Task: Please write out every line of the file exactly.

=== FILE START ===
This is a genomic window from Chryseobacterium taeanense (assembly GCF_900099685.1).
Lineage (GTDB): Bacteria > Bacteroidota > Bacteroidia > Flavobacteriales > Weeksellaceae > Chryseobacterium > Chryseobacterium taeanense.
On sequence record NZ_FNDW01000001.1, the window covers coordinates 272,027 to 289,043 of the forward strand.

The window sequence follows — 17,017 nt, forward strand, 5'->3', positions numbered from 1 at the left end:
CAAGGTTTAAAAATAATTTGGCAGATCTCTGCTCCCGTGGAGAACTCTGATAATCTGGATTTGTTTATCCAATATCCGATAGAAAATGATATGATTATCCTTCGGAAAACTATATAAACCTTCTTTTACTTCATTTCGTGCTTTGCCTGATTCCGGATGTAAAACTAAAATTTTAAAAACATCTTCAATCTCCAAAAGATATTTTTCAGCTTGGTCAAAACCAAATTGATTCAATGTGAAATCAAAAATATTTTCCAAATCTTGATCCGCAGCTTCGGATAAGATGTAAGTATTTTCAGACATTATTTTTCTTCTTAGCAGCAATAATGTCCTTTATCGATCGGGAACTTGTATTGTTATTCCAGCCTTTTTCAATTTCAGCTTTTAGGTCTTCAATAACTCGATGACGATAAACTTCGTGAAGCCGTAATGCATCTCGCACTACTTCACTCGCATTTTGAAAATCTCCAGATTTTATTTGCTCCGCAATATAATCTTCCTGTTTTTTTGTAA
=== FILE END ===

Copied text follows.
This is a genomic window from Chryseobacterium taeanense (assembly GCF_900099685.1).
Lineage (GTDB): Bacteria > Bacteroidota > Bacteroidia > Flavobacteriales > Weeksellaceae > Chryseobacterium > Chryseobacterium taeanense.
On sequence record NZ_FNDW01000001.1, the window covers coordinates 272,027 to 289,043 of the forward strand.

The window sequence follows — 17,017 nt, forward strand, 5'->3', positions numbered from 1 at the left end:
CAAGGTTTAAAAATAATTTGGCAGATCTCTGCTCCCGTGGAGAACTCTGATAATCTGGATTTGTTTATCCAATATCCGATAGAAAATGATATGATTATCCTTCGGAAAACTATATAAACCTTCTTTTACTTCATTTCGTGCTTTGCCTGATTCCGGATGTAAAACTAAAATTTTAAAAACATCTTCAATCTCCAAAAGATATTTTTCAGCTTGGTCAAAACCAAATTGATTCAATGTGAAATCAAAAATATTTTCCAAATCTTGATCCGCAGCTTCGGATAAGATGTAAGTATTTTCAGACATTATTTTTCTTCTTAGCAGCAATAATGTCCTTTATCGATCGGGAACTTGTATTGTTATTCCAGCCTTTTTCAATTTCAGCTTTTAGGTCTTCAATAACTCGATGACGATAAACTTCGTGAAGCCGTAATGCATCTCGCACTACTTCACTCGCATTTTGAAAATCTCCAGATTTTATTTGCTCCGCAATATAATCTTCCTGTTTTTTTGTAA